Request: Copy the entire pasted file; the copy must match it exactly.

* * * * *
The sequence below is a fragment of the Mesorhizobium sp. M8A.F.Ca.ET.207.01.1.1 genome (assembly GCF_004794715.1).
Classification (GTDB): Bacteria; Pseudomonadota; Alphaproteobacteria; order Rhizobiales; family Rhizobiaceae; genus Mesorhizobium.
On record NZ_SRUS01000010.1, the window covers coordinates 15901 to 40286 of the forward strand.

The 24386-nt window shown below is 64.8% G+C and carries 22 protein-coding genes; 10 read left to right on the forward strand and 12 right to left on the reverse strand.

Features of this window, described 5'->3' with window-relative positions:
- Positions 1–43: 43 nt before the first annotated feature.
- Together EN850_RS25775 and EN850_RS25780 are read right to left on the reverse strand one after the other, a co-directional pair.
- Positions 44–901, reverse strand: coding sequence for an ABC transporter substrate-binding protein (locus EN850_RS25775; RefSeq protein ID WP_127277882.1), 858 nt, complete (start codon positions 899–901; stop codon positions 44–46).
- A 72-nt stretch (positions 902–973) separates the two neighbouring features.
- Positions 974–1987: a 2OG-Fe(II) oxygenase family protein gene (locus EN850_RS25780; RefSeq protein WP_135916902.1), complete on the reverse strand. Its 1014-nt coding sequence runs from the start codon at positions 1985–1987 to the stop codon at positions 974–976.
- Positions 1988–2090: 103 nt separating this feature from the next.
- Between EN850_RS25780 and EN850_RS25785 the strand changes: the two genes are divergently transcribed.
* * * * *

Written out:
The sequence below is a fragment of the Mesorhizobium sp. M8A.F.Ca.ET.207.01.1.1 genome (assembly GCF_004794715.1).
Classification (GTDB): Bacteria; Pseudomonadota; Alphaproteobacteria; order Rhizobiales; family Rhizobiaceae; genus Mesorhizobium.
On record NZ_SRUS01000010.1, the window covers coordinates 15901 to 40286 of the forward strand.

The 24386-nt window shown below is 64.8% G+C and carries 22 protein-coding genes; 10 read left to right on the forward strand and 12 right to left on the reverse strand.

Features of this window, described 5'->3' with window-relative positions:
- Positions 1–43: 43 nt before the first annotated feature.
- Together EN850_RS25775 and EN850_RS25780 are read right to left on the reverse strand one after the other, a co-directional pair.
- Positions 44–901, reverse strand: coding sequence for an ABC transporter substrate-binding protein (locus EN850_RS25775; RefSeq protein ID WP_127277882.1), 858 nt, complete (start codon positions 899–901; stop codon positions 44–46).
- A 72-nt stretch (positions 902–973) separates the two neighbouring features.
- Positions 974–1987: a 2OG-Fe(II) oxygenase family protein gene (locus EN850_RS25780; RefSeq protein WP_135916902.1), complete on the reverse strand. Its 1014-nt coding sequence runs from the start codon at positions 1985–1987 to the stop codon at positions 974–976.
- Positions 1988–2090: 103 nt separating this feature from the next.
- Between EN850_RS25780 and EN850_RS25785 the strand changes: the two genes are divergently transcribed.